By Rev. Samuel Torvend
The Lent of my childhood was devoted to a sustained reflection on the suffering and death of Jesus of Nazareth -- forty days which drew us toward the Holy Cross of Good Friday. Indeed, forty days of thinking about the crucifixion seemed to balance fifty days of Easter rejoicing. Truth be told, such a focus during Lent emerged in the late Middle Ages (1350-1500) when European Christians desperately wanted to know that God shared with them the terrible suffering of the Black Plague and its ensuing social chaos. This intense focus on the suffering of Jesus seemed a source of solace for many. God is not aloof from our pain and bewilderment. God is with us in our suffering. Indeed, the Jesus of Mark’s gospel cries out in his death, My God, my God, why have you abandoned me? Is that not how many medieval Christians experienced life?
In the twentieth century, Christians began to see Lent in a new light, one that was recovered from the early church (50-600). Rather than focusing on human depravity and the terrible “price” of Jesus’ death, early Christians saw the Forty Days as a time of intense preparation for the Three Days: Maundy Thursday, Good Friday, and Holy Saturday/Resurrection Sunday. That is, they experienced Lent as a journey leading to the celebration of Christ’s dying and rising in the community of faith. Indeed, the Forty Days focused on the community’s preparation of people who would experience the dying and rising of baptism at the Easter Vigil and during the Fifty Days of Easter.
Yet the work of preparing those who would “die” to an old way and “rise” to a new way of living in the world prompted early Christians, and now contemporary Christians, to ask challenging questions: How have we ourselves been faithful to the baptismal covenant? What calls out for conversion or renewal in our lives so that we might more clearly and faithfully serve the reign of God among us? If late medieval Christians experienced Lent as a time to reflect on the power of personal sin and its forgiveness in the death of Jesus, early Christians experienced the Forty Days as a communal journey of renewal toward the Holy Washing and the Holy Meal – those places where Christians are born anew in the font and nourished with food and drink for courageous living in the world.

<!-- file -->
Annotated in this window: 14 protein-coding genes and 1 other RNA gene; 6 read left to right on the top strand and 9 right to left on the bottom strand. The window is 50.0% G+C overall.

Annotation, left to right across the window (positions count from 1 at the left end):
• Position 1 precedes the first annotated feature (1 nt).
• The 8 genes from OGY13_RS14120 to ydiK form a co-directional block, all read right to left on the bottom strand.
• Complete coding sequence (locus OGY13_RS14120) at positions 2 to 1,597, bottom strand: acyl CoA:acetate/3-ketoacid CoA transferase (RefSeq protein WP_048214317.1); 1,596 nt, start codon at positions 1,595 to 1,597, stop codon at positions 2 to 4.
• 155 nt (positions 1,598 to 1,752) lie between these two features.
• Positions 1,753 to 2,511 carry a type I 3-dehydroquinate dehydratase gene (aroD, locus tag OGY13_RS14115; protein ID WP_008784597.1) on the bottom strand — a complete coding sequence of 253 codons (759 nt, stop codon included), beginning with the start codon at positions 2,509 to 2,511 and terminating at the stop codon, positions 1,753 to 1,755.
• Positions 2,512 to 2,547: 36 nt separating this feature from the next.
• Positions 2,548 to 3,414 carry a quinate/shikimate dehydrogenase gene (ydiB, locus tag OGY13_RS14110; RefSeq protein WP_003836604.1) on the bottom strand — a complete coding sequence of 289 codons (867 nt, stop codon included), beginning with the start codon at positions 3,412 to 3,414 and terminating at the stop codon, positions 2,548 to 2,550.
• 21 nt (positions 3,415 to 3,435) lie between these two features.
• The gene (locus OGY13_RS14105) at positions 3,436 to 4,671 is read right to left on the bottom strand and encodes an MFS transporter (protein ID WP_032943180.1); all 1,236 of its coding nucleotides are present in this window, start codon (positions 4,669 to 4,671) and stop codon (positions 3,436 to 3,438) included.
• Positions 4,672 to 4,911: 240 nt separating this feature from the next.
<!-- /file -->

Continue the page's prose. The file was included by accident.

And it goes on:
This early Christian emphasis is alive among us today as we consider the Forty Days a retreat – a time set aside – to prepare for Easter’s baptism and its renewal in our lives; a time to reflect seriously and patiently on the flow of God’s grace within us and our world; a time to ask if we might take a risk, a risk in our service to the reign of God’s justice, peace, and joy. During the Forty Days, I return to the questions asked of those about to be baptized and those who intend to renew the baptismal covenant: Will you seek and serve Christ in all persons? Will you strive for justice and peace among all people? Will you respect the dignity of every human being? I sometimes think that Forty Days are insufficient in length to think about and answer those challenging questions which push Christians from the sacred liturgy into the liturgy of living in the world. Perhaps it is good, then, that we have more than one Lent to return again and again to the questions and the mercy of God which surrounds our Lenten questioning.
Father Samuel Torvend is Associate to the Rector for Adult Formation at St. Paul's.